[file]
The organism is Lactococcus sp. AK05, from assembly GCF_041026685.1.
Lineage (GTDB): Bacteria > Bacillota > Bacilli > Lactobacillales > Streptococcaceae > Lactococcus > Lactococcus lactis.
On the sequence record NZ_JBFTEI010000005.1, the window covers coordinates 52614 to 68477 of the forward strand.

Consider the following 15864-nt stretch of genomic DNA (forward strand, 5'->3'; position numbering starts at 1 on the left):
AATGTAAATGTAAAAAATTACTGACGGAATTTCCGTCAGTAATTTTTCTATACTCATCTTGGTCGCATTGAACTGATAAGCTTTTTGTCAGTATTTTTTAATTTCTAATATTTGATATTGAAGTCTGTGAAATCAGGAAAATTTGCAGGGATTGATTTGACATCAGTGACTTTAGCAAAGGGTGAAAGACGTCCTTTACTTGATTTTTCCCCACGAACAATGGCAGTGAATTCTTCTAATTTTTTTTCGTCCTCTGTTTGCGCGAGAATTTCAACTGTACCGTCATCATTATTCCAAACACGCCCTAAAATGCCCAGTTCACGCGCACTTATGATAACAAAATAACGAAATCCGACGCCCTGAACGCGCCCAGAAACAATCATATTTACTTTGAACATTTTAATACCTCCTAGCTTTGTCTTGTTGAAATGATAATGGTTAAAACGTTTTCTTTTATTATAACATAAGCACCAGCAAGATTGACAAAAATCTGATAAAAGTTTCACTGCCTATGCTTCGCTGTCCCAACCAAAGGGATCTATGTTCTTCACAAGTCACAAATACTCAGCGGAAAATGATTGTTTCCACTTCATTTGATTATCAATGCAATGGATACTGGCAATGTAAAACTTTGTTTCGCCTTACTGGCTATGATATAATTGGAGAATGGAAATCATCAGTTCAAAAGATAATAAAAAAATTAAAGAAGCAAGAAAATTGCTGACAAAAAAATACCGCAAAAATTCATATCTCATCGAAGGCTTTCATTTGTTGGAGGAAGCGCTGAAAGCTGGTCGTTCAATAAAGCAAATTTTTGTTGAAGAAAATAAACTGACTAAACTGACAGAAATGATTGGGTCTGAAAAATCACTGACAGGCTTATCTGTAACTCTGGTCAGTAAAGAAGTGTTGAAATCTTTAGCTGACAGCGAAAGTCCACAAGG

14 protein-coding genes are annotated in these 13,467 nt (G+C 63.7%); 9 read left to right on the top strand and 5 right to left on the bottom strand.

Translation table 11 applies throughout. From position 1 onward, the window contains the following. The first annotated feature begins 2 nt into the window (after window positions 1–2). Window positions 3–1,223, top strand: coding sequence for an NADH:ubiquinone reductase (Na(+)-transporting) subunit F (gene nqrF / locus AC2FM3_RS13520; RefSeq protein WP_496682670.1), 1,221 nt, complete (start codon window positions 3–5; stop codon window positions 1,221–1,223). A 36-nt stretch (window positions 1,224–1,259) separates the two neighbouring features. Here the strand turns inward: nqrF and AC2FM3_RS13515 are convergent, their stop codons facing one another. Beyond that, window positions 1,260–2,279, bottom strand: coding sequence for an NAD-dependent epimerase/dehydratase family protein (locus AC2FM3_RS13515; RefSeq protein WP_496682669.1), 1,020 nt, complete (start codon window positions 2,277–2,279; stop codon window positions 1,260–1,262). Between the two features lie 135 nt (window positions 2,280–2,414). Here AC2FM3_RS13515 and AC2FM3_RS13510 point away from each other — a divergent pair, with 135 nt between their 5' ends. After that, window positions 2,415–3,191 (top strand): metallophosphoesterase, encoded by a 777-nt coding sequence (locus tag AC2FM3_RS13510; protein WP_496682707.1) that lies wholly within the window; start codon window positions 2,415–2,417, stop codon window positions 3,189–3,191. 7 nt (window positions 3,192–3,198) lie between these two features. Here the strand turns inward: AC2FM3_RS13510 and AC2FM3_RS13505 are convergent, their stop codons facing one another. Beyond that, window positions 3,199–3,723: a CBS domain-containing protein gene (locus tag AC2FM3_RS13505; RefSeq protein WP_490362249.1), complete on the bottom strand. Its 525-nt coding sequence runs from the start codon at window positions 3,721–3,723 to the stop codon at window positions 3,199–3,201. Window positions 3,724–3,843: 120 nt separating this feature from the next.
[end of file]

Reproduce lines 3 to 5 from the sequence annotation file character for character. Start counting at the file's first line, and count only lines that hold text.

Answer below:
On the sequence record NZ_JBFTEI010000005.1, the window covers coordinates 52614 to 68477 of the forward strand.

Consider the following 15864-nt stretch of genomic DNA (forward strand, 5'->3'; position numbering starts at 1 on the left):
AATGTAAATGTAAAAAATTACTGACGGAATTTCCGTCAGTAATTTTTCTATACTCATCTTGGTCGCATTGAACTGATAAGCTTTTTGTCAGTATTTTTTAATTTCTAATATTTGATATTGAAGTCTGTGAAATCAGGAAAATTTGCAGGGATTGATTTGACATCAGTGACTTTAGCAAAGGGTGAAAGACGTCCTTTACTTGATTTTTCCCCACGAACAATGGCAGTGAATTCTTCTAATTTTTTTTCGTCCTCTGTTTGCGCGAGAATTTCAACTGTACCGTCATCATTATTCCAAACACGCCCTAAAATGCCCAGTTCACGCGCACTTATGATAACAAAATAACGAAATCCGACGCCCTGAACGCGCCCAGAAACAATCATATTTACTTTGAACATTTTAATACCTCCTAGCTTTGTCTTGTTGAAATGATAATGGTTAAAACGTTTTCTTTTATTATAACATAAGCACCAGCAAGATTGACAAAAATCTGATAAAAGTTTCACTGCCTATGCTTCGCTGTCCCAACCAAAGGGATCTATGTTCTTCACAAGTCACAAATACTCAGCGGAAAATGATTGTTTCCACTTCATTTGATTATCAATGCAATGGATACTGGCAATGTAAAACTTTGTTTCGCCTTACTGGCTATGATATAATTGGAGAATGGAAATCATCAGTTCAAAAGATAATAAAAAAATTAAAGAAGCAAGAAAATTGCTGACAAAAAAATACCGCAAAAATTCATATCTCATCGAAGGCTTTCATTTGTTGGAGGAAGCGCTGAAAGCTGGTCGTTCAATAAAGCAAATTTTTGTTGAAGAAAATAAACTGACTAAACTGACAGAAATGATTGGGTCTGAAAAATCACTGACAGGCTTATCTGTAACTCTGGTCAGTAAAGAAGTGTTGAAATCTTTAGCTGACAGCGAAAGTCCACAAGG